The last two years have been difficult for so many between continuous social isolation, loss of routine activities, loss of loved ones, and diminished access to routine medical care. Because of these unprecedented times, many are suffering from conditions that are more complex than the physical pain symptom they may initially present with – and at a much higher rate than I’ve seen before. It’s true that many people who suffer from chronic pain may have other conditions that are worsened by pain or conditions that can contribute to worse pain. Depression, anxiety, PTSD, insomnia, and other disorders are conditions that can affect chronic pain or be affected by changes in pain.
With this in mind, I’ve made more tools available to my patient community in order to provide the most well-rounded care possible, including alternative treatment options for patients who have pain problems that may also be affecting their mental health.
I’m happy to announce that I am now offering ketamine therapy, which has shown to be extremely effective in various types of pain conditions as well as some psychological disorders. Ketamine may help those suffering from either one or both by affecting pain generators, brain chemistry, and the nervous system. This is a treatment that may cooperate well with other therapies such as pain procedures, medications, counseling, and other interventions, and many patients are seeing results after just one treatment.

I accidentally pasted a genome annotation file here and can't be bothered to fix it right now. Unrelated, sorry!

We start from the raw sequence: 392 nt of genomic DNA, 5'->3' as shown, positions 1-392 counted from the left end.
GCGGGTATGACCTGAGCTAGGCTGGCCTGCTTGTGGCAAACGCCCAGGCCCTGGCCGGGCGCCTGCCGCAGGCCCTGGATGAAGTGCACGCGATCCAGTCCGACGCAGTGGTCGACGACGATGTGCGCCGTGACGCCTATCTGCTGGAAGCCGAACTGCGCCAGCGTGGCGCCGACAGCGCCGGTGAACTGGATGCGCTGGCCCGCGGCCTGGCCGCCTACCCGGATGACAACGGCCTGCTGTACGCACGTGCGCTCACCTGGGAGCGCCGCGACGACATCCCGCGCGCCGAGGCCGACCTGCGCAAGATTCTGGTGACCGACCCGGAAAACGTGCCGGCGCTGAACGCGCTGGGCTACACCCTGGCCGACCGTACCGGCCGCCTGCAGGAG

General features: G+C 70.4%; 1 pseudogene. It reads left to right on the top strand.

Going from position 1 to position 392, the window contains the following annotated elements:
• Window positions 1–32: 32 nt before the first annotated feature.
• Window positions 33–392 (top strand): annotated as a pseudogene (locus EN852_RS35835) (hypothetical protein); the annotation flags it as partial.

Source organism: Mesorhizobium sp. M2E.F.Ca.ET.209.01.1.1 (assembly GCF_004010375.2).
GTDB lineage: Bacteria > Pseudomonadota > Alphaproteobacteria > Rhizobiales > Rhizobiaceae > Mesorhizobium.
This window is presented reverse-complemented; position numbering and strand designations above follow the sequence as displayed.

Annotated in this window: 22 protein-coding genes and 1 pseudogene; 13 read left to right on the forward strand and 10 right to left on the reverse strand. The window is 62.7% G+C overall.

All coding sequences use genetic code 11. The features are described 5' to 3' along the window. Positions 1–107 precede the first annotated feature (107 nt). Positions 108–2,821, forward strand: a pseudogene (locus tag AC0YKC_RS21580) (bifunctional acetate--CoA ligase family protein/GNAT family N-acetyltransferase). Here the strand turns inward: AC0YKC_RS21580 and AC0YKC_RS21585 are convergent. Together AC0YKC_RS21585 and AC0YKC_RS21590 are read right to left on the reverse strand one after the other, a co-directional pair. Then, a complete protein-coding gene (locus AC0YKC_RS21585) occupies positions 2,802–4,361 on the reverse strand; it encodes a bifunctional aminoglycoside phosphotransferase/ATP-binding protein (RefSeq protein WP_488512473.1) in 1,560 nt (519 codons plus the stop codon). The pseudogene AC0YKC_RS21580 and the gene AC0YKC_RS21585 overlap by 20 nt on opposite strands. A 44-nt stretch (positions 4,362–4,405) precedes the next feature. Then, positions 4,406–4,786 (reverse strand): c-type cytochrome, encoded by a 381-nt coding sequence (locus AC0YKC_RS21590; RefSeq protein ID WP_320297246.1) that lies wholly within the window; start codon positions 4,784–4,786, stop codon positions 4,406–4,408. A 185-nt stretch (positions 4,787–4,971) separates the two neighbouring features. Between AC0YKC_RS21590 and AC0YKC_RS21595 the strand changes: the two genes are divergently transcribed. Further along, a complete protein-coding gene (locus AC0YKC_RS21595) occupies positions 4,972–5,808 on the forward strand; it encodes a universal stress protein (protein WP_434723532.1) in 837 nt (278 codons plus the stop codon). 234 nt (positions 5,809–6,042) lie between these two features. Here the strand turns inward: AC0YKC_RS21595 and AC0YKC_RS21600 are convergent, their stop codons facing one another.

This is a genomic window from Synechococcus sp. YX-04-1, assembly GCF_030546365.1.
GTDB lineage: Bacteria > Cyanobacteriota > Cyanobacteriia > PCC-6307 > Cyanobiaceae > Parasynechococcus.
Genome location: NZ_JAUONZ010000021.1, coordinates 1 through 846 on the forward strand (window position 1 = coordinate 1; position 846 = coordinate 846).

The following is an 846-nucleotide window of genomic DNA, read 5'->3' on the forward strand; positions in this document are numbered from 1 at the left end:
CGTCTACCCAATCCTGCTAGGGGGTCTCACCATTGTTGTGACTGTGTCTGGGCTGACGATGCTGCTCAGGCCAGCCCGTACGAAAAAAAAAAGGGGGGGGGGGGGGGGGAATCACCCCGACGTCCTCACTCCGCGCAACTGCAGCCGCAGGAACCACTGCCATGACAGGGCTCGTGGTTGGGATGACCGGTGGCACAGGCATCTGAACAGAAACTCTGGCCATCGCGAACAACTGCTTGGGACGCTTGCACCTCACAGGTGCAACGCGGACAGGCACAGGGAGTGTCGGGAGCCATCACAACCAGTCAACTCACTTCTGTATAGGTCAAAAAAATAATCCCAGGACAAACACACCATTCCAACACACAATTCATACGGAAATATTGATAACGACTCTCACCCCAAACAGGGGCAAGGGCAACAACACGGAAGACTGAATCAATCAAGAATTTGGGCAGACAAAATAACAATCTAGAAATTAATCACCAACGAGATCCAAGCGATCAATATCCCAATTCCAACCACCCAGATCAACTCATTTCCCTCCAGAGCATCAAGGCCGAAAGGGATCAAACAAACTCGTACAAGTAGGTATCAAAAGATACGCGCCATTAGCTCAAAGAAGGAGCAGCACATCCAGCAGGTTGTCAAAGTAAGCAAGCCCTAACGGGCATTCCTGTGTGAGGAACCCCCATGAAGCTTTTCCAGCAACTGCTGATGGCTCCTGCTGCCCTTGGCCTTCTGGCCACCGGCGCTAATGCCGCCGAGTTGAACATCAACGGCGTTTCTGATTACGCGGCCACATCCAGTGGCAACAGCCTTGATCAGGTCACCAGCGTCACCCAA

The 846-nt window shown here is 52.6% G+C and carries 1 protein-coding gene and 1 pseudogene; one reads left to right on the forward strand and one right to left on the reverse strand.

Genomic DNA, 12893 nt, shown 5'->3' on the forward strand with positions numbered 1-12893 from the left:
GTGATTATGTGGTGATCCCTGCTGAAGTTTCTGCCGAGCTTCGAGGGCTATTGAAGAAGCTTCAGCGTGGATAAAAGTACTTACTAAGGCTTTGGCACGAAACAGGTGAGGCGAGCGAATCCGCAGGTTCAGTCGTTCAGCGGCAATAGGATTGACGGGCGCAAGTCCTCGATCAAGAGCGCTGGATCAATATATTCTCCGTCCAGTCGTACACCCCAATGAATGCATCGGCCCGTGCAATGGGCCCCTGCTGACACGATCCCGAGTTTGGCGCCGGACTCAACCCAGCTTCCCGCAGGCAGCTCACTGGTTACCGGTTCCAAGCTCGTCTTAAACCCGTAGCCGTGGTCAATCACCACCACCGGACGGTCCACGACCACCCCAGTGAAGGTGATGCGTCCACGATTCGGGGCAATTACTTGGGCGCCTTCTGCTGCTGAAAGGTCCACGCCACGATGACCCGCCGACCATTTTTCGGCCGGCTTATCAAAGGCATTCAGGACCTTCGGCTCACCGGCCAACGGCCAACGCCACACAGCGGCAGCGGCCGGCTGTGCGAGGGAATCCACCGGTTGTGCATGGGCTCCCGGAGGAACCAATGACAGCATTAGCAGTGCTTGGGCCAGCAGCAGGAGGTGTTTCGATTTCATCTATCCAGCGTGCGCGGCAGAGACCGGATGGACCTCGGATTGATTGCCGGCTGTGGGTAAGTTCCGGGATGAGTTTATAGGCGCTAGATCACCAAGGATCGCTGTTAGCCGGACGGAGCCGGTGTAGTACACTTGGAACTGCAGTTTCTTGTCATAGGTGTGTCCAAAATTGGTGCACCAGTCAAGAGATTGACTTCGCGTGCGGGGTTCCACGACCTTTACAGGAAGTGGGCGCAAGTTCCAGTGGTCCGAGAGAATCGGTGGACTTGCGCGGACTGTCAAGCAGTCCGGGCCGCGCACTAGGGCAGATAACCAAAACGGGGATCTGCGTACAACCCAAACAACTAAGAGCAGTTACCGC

The FDA approves the use of ketamine for anesthesia purposes because it works well to sedate people and eliminates pain during a procedure. For a while now I have been using ketamine for conscious sedation during procedures, and I have witnessed how incredibly effective and safe this medication has been for my patients in this setting. However, at much lower doses, clinical research has shown this to be effective for much more than just sedation. Emerging data reveal profound benefits with ketamine therapy as part of a safe and effective therapeutic regimen for certain pain and mental health disorders in a controlled clinical setting. I find this both fascinating and promising and sought out more information. Last year, I completed formal training to implement ketamine therapy in my office, and since that time, I have joined an informal group of practitioners in Washington who are working to establish best practices for ketamine therapy.
Ketamine therapy may be right for those who have been chronically suffering, or for those suffering from newer symptoms with little to no relief with other traditional methods. I believe that in the right setting, ketamine can be a powerful and effective treatment alternative for those who have not had success with traditional means such as medication (including NSAIDs, opiates, anxiolytics, anti-depressants, and more), talk therapy, and other common interventions.
If you’ve tried a variety of treatments for pain, depression, or PTSD, but have had little success, ketamine therapy may be the solution you’re looking for. Click here to read more about ketamine therapy at Interventional Orthopedics of Washington, and give our office a call if you’d like to be evaluated for potential treatment.